Following the arrests of HuA’s top leadership and a U.S. proscription of HuA in 1997, HuJI and HuA split out again. Even though many analysts argued HuM was a front for HuA, the U.S. refused to put them on the terror list until after September 11, 2001, following evidence of extensive links with Al Qaeda.[22]

After 2001, HuM sometimes assumed the name Jamiat-ul-Ansar in order to avoid the freezing of assets and illegal trade accusations for their supporters. JuA was then banned in November 2003 by the Government of Pakistan. [23]

Size Estimates

As of 2008, HuM had several hundred armed supporters, mostly of Pakistani and Afghan descent.  Many of HuM’s supporters reside in Azad Kashmir, Pakistan, and India’s southern Kashmir and Doda regions in the Kashmir valley. Some of the group’s supporters included Arab veterans of the Afghan war. 

HuM lost a significant share of its membership in defections to the Jaish-e-Mohammad (JEM) in 2000.[24] 

Designated/Listed

Resources

The ISI and various Pakistani foreign agencies are suspected funders of HuM [27].  A 1997 State Department report also alleged Pakistan's official support for Kashmiri militant groups, including the HuM.[28] The actual extent of ISI funding is, however, unknown [29].  HuM also receives contributions from individuals in Saudi Arabia and other Gulf Islamic states [30].  Some additional assistance - material and possibly financial - from Osama bin Laden to HuM has been suspected [31].

HuM also held bank accounts and possible investments yielding financial returns, producing a reliable source of resources when these funds were available to them. However, the Pakistani government froze these assets in 2001, following HuM's inclusion on the U.S. terrorist designations list and a U.S.-demanded crackdown on terrorist operations [32]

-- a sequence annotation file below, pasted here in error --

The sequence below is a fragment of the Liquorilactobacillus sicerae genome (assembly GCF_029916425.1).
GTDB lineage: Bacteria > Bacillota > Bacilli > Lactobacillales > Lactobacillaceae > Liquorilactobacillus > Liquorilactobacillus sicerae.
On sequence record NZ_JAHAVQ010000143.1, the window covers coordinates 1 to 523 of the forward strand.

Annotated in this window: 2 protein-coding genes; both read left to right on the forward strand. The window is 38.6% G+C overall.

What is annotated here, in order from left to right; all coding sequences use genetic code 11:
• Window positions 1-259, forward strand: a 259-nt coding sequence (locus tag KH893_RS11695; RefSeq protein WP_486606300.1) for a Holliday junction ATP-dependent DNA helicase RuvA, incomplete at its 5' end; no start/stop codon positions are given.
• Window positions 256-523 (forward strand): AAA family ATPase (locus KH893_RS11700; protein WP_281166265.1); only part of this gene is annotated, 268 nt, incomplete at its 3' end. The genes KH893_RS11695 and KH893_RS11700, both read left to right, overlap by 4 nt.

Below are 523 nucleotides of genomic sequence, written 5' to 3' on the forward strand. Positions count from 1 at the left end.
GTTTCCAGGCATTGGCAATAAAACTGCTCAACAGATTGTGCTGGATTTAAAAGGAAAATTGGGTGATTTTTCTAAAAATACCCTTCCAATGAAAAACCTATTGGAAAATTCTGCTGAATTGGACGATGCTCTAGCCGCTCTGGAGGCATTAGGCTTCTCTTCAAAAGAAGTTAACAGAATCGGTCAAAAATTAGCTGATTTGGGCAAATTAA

External Influences

HuM is well-connected to a wide network of foreign wealthy and grassroots donors, mostly across the Gulf states, including Pakistan, Kashmir, and Saudi Arabia.  It connects with this audience through magazine ads and pamphlets. [33]

HuM has suspected ties to the Pakistani ISI, as well as to Osama bin Laden and al-Qaeda. [34] [35]



Geographical Locations

HuM maintains headquarters in Muzaffarabad and Rawalpindi, and have several other offices in various towns of Pakistan.  [36].  Its activities are focused on the Kashmir region, but operatives have also been found in Afghanistan. [37].

Targets & Tactics

Most of HuM targets are within the state of Jammu and Kashmir. [38]. The group typically targets Indian security and civilian personnel, and when working in Afghanistan, occasional Western targets. HuM was one of the earliest to use hijacking as a successful tactic.  Overall, HuM typically performs bombings, kidnappings, and hijackings, with the use of machine guns, rockets, assault rifles, mortars, and explosives.  [39]

In 2003, Fazlur Rahman Khalil, the head of HuM, made statements about nuclear weapons, declaring, “God has ordered us to build nuclear weapons,” on CBS News Show 60 Minutes.[40] 

Political Activities

Although HuM does not directly participate in politics,  HuM was closely associated to the political party Jamiat-ul-Ulama-i-Islam (JUI) in Pakistan for a short period of time, particularly the faction led by Maulana Fazlur Rehman (the leader of one of the factions of JUI).  [41]



Major Attacks